Coronavirus diary week 1084 (or something like that!)

So here we are on day five of the sixteen day "firebreak lockdown" in Wales.  The main difference for us from the local lockdown which preceded it is that we are no longer allowed to meet other people even outside and the small opening up which had led to yoga and pilates classes restarting has been withdrawn.  In some ways this is fine.    It is quite a short period of time and if it helps to stem the rising number of cases then it could be worthwhile.   Let us hope so.  In some ways it is far from fine.  We were not seeing many people, really only our locally living daughter and her family and some very close local friends, but we miss them.  And I am intensely missing our further away family, children and grandchildren, in South Wales, Manchester and Devon, who we have not seen properly for months.  Rain and darker evenings don't help either!  I just want to sit round a table with those that I love and eat delicious food and drink wine and laugh and tell stories.  I want to read to grandchildren and tuck them up in bed and come down to a grown up evening with their parents by the fire.  I want to get in the car and drive.  I want to walk up mountains.  I want to eat in restaurants.  I want to see my sister and brother.

OK.  Rant over.  We all want things that at the moment we can't have.

So what can I have?


Colour.  This little crab apple tree glowing like a fire out on the sunny bank.  And in the garden the cornus and the beech hedge are ablaze.


The blueberries, which have responded to our extra care of them this year with a glorious crop, are lighting up the fruit garden.


Inside the stove is glowing.


A new set of hats has gone off in the post to grandchildren.  This one is for five year old granddaughter.


I have gone back to tapestry crochet to make myself a cube shaped bag to carry chargers in, when I am allowed to travel again!  This is partly because I want to work with lots of ludicrously bright colour, and I like the concentration it requires and the complexity of it.  And the repetitive movement of the hands is perhaps too little recognised as a source of comfort, a woolly meditation.

And thank heavens for Zoom, bookclub this week and then Spanish yesterday, more Spanish tomorrow and a rush of Zoom and Facetime conversations with our adult children.

There is homemade tomato soup for lunch and tonight Ian is making pizza.  Time to light a fire and hunker down.  

Does anyone else have that longing for colour and warmth right now?

Comments

  1. What I miss most is the ability to make plans and the anticipation of visits, holidays, treats. I feel as though I am trapped in limbo, comfortable and safe but with an empty diary stretching away into the future.

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    1. I do agree! Limbo is exactly right. There is no way of knowing what will be happening and no way of planning. On a good day that means life in the moment! That's what I'm trying for anyway. Can't claim it works every day!

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  2. I miss folks, too. It's hard to be separated. Winter is going to be long. xo

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    1. Yes me too! I can cheerily forgo quite a lot of activities but I miss my special people. Thank goodness for technology, even though it is emphatically not the same!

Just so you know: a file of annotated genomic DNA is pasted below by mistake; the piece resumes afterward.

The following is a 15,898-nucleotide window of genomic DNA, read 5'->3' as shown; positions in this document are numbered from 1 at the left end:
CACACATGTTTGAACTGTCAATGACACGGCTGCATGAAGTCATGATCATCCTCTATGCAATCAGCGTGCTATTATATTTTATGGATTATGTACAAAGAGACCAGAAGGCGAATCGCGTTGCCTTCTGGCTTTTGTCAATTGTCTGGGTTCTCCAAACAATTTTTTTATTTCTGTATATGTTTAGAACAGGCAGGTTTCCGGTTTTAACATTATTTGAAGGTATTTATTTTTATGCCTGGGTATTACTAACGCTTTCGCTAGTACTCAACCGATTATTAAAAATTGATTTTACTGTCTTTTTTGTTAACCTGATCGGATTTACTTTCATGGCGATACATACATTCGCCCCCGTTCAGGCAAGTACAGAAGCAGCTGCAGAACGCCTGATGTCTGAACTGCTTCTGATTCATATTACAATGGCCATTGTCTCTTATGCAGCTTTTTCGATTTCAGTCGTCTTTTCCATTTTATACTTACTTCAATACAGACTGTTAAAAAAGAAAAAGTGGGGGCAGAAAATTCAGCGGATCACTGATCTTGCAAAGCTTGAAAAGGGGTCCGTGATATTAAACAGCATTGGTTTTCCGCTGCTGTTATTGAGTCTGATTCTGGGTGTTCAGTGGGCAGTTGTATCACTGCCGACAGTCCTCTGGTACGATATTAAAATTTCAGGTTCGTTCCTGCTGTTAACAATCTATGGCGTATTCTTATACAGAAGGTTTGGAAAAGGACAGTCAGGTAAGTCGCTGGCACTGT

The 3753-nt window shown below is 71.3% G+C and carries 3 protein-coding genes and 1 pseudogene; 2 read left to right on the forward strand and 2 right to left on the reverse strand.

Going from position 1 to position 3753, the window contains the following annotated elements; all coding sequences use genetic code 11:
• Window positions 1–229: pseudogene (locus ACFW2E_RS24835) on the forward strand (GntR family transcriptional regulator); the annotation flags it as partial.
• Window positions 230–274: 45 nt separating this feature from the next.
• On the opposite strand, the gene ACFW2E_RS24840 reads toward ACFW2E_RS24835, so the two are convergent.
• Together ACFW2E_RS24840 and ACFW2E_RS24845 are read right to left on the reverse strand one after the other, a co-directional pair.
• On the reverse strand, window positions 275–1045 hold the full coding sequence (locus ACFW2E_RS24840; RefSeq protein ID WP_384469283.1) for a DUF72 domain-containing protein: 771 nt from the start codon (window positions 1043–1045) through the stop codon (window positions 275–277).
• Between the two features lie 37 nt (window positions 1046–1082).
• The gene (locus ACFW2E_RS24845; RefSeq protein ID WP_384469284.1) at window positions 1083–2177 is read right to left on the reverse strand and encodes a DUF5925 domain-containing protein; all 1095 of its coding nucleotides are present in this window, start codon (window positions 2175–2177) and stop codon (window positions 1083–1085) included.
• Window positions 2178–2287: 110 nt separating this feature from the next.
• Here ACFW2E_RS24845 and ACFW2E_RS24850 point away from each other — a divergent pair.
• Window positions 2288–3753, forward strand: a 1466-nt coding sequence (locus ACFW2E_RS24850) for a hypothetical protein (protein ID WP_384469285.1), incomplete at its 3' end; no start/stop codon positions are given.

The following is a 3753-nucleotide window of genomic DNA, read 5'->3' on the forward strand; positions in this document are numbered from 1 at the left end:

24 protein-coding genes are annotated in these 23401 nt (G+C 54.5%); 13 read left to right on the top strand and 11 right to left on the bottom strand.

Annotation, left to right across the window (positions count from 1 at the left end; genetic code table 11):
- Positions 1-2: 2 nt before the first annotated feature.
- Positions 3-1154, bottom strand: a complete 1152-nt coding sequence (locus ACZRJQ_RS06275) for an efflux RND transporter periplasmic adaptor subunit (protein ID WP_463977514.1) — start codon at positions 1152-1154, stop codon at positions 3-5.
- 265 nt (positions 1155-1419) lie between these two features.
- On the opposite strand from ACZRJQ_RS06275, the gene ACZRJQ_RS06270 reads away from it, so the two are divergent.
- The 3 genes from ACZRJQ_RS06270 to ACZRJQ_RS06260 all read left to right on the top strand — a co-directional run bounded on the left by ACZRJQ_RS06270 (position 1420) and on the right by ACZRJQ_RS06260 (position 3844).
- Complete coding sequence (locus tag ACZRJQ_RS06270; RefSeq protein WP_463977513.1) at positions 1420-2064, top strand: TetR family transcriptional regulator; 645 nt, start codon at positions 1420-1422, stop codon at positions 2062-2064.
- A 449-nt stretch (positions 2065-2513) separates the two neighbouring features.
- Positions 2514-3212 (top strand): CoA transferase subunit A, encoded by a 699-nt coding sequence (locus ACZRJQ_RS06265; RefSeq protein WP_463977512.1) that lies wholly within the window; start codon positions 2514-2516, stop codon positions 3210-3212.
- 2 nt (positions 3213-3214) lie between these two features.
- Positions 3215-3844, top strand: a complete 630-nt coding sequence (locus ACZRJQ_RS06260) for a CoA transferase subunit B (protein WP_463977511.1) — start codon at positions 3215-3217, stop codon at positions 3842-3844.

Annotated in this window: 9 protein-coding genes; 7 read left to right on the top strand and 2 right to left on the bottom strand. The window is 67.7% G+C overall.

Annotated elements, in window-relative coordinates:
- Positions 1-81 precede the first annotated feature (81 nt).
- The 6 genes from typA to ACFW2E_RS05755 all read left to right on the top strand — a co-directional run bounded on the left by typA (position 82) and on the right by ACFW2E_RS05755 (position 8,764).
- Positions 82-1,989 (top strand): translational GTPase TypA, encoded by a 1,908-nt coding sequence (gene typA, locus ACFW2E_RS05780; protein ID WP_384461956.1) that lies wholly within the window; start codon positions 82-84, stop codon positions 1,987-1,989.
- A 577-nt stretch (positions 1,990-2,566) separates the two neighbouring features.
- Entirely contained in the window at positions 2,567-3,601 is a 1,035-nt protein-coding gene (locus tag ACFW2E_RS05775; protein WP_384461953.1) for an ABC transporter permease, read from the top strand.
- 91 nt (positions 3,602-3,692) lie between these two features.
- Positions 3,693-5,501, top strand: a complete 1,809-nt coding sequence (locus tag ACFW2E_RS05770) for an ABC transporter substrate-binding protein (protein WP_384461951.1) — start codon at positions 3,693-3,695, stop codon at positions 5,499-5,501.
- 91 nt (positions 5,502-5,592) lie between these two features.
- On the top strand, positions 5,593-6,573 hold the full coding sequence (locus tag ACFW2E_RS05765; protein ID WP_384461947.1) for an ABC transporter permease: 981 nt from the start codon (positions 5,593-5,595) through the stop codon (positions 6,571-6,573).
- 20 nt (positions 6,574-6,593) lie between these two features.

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  3. You are more sanguine than me - I have to try very hard not to rant - not so much at the restrictions per se, as the lack of reasoned debate, the withholds, the fear... but probably all this is just my way of venting. This too will pass...

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    1. Well I don't know that I am that sanguine! I could very easily rant at the way the response has been handled by government and quite often I have to turn away from news coverage in order to be able to maintain any sort of equilibrium. I'm just taking the view that this is my one life, this day is one of a limited number, so somehow I must wrest the good from it. Today that's a walk, home made pizza and a lot of calls with children and grandchildren. I am a big picture person generally but that doesn't work for me at all right now!

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  4. I do hope things improve there soon and that winter is not too harsh.

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    1. Thank you Susan! I think you are in the right place over there in new Zealand just now! Summer's coming and covid is going!

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  5. I had a few days ranting to myself like you and then gave myself a shake and started to think about what I could do because that's the only way to get through the dark days of the coming winter. Again, like you it involves lots of colour. And projects. I'm in the process of writing a magazine for my local WI, stuffed full of our favourite things and things to do. In my head I have the mantra 'let there be light' running through my head, so I'm adding that to the colour. I like the look of your crochet, it really is a meditation. I've only learnt over the past year or so, and I enjoy getting together with my WI friends (we call ourselves 'The Happy Hookers') over Zoom to make something together. I hope you get to see your loved ones soon, we were due to go up to Yorkshire to stay with my brother in law, but they went into tougher measures the weekend before we were due to go. It's tough, but we'll get there xxx